G-20 Ministers in Italy to Discuss Coronavirus, Climate Change, Africa Development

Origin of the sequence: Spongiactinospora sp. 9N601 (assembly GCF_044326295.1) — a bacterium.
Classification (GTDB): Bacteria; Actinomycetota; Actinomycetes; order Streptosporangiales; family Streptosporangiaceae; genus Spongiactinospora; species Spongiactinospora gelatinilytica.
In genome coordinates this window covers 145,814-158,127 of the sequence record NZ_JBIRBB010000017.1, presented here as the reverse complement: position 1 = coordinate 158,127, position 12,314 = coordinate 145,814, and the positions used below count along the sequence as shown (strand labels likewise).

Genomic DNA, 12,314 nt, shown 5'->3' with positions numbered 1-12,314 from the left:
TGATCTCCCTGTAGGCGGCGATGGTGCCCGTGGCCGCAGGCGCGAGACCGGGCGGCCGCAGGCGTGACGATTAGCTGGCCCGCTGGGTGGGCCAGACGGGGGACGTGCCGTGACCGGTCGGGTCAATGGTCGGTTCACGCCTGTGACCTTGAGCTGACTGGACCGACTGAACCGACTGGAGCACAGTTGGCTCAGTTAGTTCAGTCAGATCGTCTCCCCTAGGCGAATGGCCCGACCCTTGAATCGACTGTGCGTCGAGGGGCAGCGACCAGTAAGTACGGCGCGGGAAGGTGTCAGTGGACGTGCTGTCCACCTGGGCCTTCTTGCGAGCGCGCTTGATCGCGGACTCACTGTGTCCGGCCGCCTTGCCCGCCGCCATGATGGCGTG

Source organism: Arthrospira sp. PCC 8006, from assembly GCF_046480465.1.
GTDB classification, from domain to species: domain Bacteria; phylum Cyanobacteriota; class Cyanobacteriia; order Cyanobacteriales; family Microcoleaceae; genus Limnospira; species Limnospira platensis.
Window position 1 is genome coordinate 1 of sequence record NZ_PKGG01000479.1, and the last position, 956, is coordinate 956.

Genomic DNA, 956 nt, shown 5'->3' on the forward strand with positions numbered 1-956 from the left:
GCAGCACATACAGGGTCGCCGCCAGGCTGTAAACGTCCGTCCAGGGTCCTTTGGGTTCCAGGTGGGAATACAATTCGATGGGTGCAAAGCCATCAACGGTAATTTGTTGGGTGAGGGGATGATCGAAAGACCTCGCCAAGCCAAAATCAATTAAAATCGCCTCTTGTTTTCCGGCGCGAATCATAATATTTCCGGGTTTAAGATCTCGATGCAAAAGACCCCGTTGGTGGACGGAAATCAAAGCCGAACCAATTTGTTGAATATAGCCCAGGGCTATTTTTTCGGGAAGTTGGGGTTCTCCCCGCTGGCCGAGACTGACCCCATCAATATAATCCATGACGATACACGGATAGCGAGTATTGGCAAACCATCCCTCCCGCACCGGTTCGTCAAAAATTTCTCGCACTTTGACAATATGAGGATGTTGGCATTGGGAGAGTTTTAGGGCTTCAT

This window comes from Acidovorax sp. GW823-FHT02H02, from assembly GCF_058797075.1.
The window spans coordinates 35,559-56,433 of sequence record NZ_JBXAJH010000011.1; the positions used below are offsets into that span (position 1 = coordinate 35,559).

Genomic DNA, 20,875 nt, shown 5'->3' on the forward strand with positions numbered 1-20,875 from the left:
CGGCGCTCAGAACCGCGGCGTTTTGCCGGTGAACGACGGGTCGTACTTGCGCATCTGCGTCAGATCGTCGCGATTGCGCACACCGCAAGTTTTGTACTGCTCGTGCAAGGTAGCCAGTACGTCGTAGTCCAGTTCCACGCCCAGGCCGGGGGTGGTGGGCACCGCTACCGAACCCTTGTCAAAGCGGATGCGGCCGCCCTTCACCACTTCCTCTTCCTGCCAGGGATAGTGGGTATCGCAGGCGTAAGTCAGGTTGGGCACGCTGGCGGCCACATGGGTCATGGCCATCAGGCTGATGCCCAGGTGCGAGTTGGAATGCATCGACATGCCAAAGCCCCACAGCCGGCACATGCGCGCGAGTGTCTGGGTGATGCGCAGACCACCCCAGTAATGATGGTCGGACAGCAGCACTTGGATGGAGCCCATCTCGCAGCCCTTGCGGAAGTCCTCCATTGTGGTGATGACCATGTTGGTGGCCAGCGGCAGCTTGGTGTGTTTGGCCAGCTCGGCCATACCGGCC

The coronavirus pandemic, climate change and food security are on the agenda Tuesday as foreign ministers from the G-20 group of nations meet in Italy.  The talks in the city of Matera represent the first time the ministers are gathering in person since 2019.  “To bring the pandemic to an end, we must get more vaccine to more places,” U.S. Secretary of State Antony Blinken said in his opening remarks. “Multilateral cooperation will be key to stop this global health crisis.” Blinken also highlighted U.S. contributions to the COVAX dose-sharing facility to get supply of COVID-19 vaccines to low- and middle-income countries and praised Italy for making the pandemic a focus of Tuesday’s meetings.  U.S. State Department officials said Blinken would stress the importance of working together to address such global challenges, a common theme in recent months as he and President Joe Biden set a foreign policy path heavily focused on boosting ties with allies.  “To address the climate crisis, Secretary Blinken will encourage G-20 members to work together toward ambitious outcomes, including a recognition of the need to keep a 1.5 degree Celsius of warming threshold within reach, the importance of actions this decade that are aligned with that goal, and taking other steps like committing to end public finance for overseas unabated coal,” Susannah Cooper, director of the Office of Monetary Affairs in the Bureau of Economic and Business Affairs, told reporters ahead of the meetings.European Council President Charles Michel, left, waits for the start of a virtual G20 meeting, hosted by Saudi Arabia, at the European Council building in Brussels, Saturday, Nov. 21, 2020.Cooper said Blinken would advocate for “building a sustainable and inclusive economic recovery,” including an equitable global tax system with a minimum corporate tax rate.  Finance ministers from G-7 nations, all of which are part of the G-20, agreed in principle in early June to the creation of a global minimum tax on corporations that would force companies that shift profits to subsidiaries in low- or no-tax jurisdictions to pay as much as 15% in taxes on that income to the country where they are headquartered.     Tuesday’s meetings are also set to consider economic development issues in Africa, including gender equity and opportunities for young people, as well as humanitarian efforts and human rights.  Italy is the last stop on a European trip for Blinken that included a conference on Libya in Germany, meeting with French President Emmanuel Macron in Paris and an audience with Pope Francis at the Vatican.  On Monday he was in Rome, where ministers from a global coalition to fight Islamic State terrorists said 8 million people have been freed from the militants’ control in Iraq and Syria, but that the threat from Islamic State fighters remains there and in Africa.    The ministers met face-to-face for the first time in two years, pledging to maintain watch against a resurgence of the insurgents.     The resumption in ISIS “activities and its ability to rebuild its networks and capabilities to target security forces and civilians in areas in Iraq and Syria where the coalition is not active, requires strong vigilance and coordinated action,” the diplomats said in a concluding communique.